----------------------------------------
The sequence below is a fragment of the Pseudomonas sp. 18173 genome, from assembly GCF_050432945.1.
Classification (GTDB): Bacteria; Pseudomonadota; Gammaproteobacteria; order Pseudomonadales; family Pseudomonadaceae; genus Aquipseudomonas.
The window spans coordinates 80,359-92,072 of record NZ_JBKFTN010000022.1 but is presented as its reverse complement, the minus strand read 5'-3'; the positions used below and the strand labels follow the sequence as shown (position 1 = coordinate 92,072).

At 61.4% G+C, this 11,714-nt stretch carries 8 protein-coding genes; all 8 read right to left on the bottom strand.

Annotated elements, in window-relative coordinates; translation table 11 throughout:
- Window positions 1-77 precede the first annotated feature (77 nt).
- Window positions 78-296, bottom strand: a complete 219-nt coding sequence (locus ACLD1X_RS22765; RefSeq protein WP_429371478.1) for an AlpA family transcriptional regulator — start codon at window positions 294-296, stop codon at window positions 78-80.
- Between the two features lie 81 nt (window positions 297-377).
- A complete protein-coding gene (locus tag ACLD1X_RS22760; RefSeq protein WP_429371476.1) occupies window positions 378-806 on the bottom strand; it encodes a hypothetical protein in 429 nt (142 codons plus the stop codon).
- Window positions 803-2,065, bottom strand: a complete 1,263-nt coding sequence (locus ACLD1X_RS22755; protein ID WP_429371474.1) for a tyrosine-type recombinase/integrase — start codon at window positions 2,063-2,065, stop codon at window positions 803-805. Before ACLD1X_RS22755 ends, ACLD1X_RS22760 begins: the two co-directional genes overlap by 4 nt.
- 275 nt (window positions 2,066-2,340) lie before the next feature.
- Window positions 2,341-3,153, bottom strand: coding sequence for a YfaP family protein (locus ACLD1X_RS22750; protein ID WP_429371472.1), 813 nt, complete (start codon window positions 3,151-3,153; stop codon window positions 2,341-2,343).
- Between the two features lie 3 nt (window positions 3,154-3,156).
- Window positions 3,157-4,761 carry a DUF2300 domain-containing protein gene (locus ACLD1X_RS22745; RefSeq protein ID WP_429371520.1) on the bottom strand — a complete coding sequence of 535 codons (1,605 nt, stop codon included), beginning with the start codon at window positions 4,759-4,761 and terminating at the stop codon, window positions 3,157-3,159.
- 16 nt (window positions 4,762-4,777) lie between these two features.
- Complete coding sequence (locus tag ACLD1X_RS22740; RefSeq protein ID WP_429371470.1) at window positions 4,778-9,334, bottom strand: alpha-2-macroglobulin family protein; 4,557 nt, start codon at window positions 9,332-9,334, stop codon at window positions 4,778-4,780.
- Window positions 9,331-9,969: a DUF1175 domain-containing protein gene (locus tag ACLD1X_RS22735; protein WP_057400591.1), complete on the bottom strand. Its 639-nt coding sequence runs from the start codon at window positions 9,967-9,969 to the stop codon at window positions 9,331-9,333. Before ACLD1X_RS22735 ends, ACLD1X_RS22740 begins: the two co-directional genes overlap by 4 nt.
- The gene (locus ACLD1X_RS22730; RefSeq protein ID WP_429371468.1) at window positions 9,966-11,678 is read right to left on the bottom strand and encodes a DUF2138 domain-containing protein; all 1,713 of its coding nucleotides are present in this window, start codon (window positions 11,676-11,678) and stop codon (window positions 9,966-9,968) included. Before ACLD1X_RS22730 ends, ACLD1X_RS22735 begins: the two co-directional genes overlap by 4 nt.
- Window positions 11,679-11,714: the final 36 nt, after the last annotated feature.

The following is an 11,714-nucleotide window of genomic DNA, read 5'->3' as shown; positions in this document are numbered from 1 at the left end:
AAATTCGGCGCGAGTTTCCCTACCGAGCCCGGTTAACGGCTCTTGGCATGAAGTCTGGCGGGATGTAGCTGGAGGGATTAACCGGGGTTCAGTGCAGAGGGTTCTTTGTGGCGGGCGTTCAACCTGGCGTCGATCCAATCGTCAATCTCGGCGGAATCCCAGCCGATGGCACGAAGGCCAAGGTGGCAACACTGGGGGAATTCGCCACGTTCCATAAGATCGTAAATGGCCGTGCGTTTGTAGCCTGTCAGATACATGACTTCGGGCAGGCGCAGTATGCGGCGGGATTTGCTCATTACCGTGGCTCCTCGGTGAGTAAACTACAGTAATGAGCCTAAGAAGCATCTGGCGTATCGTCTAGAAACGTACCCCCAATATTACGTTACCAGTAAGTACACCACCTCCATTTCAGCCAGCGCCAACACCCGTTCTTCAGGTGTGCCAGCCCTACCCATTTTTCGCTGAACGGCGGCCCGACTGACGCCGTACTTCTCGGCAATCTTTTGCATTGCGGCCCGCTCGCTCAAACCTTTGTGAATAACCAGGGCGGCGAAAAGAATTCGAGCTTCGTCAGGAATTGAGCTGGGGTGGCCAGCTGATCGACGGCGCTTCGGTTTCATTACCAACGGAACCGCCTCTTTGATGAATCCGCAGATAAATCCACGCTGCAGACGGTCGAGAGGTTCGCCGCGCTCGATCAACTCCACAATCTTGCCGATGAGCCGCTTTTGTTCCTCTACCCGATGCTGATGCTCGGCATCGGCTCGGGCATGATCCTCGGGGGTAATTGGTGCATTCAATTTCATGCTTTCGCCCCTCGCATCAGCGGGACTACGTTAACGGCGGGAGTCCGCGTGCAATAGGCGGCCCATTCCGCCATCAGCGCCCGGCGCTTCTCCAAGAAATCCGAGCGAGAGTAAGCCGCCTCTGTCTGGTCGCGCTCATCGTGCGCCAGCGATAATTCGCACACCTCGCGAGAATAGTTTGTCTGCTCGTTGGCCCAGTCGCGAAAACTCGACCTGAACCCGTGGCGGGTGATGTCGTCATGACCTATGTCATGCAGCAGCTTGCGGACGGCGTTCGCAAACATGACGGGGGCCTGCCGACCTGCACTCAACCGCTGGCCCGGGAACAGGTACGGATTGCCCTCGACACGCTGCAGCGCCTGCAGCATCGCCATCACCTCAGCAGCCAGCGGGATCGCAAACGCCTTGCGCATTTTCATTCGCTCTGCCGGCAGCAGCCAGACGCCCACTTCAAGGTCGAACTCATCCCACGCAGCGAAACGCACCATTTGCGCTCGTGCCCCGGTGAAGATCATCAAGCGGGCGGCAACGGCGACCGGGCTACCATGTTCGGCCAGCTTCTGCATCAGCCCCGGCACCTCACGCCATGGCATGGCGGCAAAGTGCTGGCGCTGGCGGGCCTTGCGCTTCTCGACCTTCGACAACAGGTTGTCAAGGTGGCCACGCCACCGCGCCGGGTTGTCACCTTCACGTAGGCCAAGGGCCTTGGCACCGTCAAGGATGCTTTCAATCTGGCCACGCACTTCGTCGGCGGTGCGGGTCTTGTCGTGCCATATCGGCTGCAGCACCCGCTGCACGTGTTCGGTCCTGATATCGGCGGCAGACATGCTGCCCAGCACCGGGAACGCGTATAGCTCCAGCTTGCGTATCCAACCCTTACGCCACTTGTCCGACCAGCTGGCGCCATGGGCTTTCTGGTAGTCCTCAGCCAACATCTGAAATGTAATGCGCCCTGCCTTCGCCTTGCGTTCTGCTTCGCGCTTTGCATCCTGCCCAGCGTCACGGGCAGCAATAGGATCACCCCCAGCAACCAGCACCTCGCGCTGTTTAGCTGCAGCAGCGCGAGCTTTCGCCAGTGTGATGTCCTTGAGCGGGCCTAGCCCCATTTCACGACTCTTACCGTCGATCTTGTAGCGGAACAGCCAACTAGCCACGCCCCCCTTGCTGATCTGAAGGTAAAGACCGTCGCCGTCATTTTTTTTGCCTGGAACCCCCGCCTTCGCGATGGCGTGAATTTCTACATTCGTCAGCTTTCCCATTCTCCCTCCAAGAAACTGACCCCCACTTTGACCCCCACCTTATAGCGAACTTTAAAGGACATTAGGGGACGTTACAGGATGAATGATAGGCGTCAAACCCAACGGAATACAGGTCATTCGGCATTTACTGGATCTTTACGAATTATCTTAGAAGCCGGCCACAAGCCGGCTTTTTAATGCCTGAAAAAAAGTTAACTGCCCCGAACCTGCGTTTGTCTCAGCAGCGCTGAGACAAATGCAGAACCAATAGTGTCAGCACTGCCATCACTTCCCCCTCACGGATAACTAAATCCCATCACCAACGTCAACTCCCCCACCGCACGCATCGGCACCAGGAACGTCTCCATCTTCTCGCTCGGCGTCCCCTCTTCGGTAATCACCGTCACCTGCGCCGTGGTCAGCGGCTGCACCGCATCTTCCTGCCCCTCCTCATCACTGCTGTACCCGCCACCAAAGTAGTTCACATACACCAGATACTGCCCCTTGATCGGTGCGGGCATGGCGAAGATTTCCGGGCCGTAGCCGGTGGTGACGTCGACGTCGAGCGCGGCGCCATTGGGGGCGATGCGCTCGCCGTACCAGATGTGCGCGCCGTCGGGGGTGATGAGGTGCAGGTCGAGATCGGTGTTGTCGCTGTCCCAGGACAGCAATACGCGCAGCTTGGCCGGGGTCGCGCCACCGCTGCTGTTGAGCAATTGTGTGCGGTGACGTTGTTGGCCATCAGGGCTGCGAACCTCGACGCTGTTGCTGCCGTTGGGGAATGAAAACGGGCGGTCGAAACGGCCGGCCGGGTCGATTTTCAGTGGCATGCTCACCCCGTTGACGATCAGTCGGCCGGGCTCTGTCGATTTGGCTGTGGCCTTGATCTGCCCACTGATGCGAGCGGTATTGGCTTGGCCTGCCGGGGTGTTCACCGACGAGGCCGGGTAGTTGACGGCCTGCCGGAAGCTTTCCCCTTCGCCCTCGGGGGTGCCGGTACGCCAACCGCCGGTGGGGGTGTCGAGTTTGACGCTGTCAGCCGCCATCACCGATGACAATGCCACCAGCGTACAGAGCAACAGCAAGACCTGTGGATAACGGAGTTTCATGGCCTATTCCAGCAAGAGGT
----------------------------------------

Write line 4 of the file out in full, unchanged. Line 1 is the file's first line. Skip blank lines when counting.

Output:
At 61.4% G+C, this 11,714-nt stretch carries 8 protein-coding genes; all 8 read right to left on the bottom strand.